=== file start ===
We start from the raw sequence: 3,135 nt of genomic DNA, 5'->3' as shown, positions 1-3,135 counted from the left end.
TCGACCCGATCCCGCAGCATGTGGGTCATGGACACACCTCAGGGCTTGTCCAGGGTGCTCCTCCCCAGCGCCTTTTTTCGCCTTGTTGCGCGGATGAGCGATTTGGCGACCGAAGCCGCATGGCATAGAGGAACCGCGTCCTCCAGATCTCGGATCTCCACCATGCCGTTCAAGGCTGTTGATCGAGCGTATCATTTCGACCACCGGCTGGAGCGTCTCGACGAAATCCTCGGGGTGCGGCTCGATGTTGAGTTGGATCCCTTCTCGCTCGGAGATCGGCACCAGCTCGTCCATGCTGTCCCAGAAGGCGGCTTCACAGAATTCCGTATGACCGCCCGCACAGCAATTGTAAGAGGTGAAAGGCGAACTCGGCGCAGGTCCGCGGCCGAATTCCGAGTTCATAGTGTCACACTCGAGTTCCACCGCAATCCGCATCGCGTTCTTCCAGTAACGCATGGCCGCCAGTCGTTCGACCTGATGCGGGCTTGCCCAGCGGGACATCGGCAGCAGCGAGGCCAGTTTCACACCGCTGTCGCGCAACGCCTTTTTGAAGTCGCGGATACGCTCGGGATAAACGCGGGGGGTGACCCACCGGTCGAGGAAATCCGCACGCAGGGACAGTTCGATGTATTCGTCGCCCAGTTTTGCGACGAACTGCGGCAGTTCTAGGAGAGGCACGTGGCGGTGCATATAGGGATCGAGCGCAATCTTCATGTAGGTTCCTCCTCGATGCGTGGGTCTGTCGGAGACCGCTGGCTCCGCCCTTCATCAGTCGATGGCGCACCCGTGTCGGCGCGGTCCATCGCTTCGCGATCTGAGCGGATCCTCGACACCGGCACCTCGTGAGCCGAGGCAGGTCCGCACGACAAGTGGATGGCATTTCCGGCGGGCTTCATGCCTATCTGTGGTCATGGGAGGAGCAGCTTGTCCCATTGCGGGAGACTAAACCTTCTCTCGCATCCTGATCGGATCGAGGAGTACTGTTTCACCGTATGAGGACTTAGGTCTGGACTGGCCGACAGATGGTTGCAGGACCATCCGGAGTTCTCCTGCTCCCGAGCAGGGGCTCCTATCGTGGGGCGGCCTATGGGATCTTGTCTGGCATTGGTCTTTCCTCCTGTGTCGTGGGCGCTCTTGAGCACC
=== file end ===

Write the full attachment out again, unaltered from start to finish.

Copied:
We start from the raw sequence: 3,135 nt of genomic DNA, 5'->3' as shown, positions 1-3,135 counted from the left end.
TCGACCCGATCCCGCAGCATGTGGGTCATGGACACACCTCAGGGCTTGTCCAGGGTGCTCCTCCCCAGCGCCTTTTTTCGCCTTGTTGCGCGGATGAGCGATTTGGCGACCGAAGCCGCATGGCATAGAGGAACCGCGTCCTCCAGATCTCGGATCTCCACCATGCCGTTCAAGGCTGTTGATCGAGCGTATCATTTCGACCACCGGCTGGAGCGTCTCGACGAAATCCTCGGGGTGCGGCTCGATGTTGAGTTGGATCCCTTCTCGCTCGGAGATCGGCACCAGCTCGTCCATGCTGTCCCAGAAGGCGGCTTCACAGAATTCCGTATGACCGCCCGCACAGCAATTGTAAGAGGTGAAAGGCGAACTCGGCGCAGGTCCGCGGCCGAATTCCGAGTTCATAGTGTCACACTCGAGTTCCACCGCAATCCGCATCGCGTTCTTCCAGTAACGCATGGCCGCCAGTCGTTCGACCTGATGCGGGCTTGCCCAGCGGGACATCGGCAGCAGCGAGGCCAGTTTCACACCGCTGTCGCGCAACGCCTTTTTGAAGTCGCGGATACGCTCGGGATAAACGCGGGGGGTGACCCACCGGTCGAGGAAATCCGCACGCAGGGACAGTTCGATGTATTCGTCGCCCAGTTTTGCGACGAACTGCGGCAGTTCTAGGAGAGGCACGTGGCGGTGCATATAGGGATCGAGCGCAATCTTCATGTAGGTTCCTCCTCGATGCGTGGGTCTGTCGGAGACCGCTGGCTCCGCCCTTCATCAGTCGATGGCGCACCCGTGTCGGCGCGGTCCATCGCTTCGCGATCTGAGCGGATCCTCGACACCGGCACCTCGTGAGCCGAGGCAGGTCCGCACGACAAGTGGATGGCATTTCCGGCGGGCTTCATGCCTATCTGTGGTCATGGGAGGAGCAGCTTGTCCCATTGCGGGAGACTAAACCTTCTCTCGCATCCTGATCGGATCGAGGAGTACTGTTTCACCGTATGAGGACTTAGGTCTGGACTGGCCGACAGATGGTTGCAGGACCATCCGGAGTTCTCCTGCTCCCGAGCAGGGGCTCCTATCGTGGGGCGGCCTATGGGATCTTGTCTGGCATTGGTCTTTCCTCCTGTGTCGTGGGCGCTCTTGAGCACC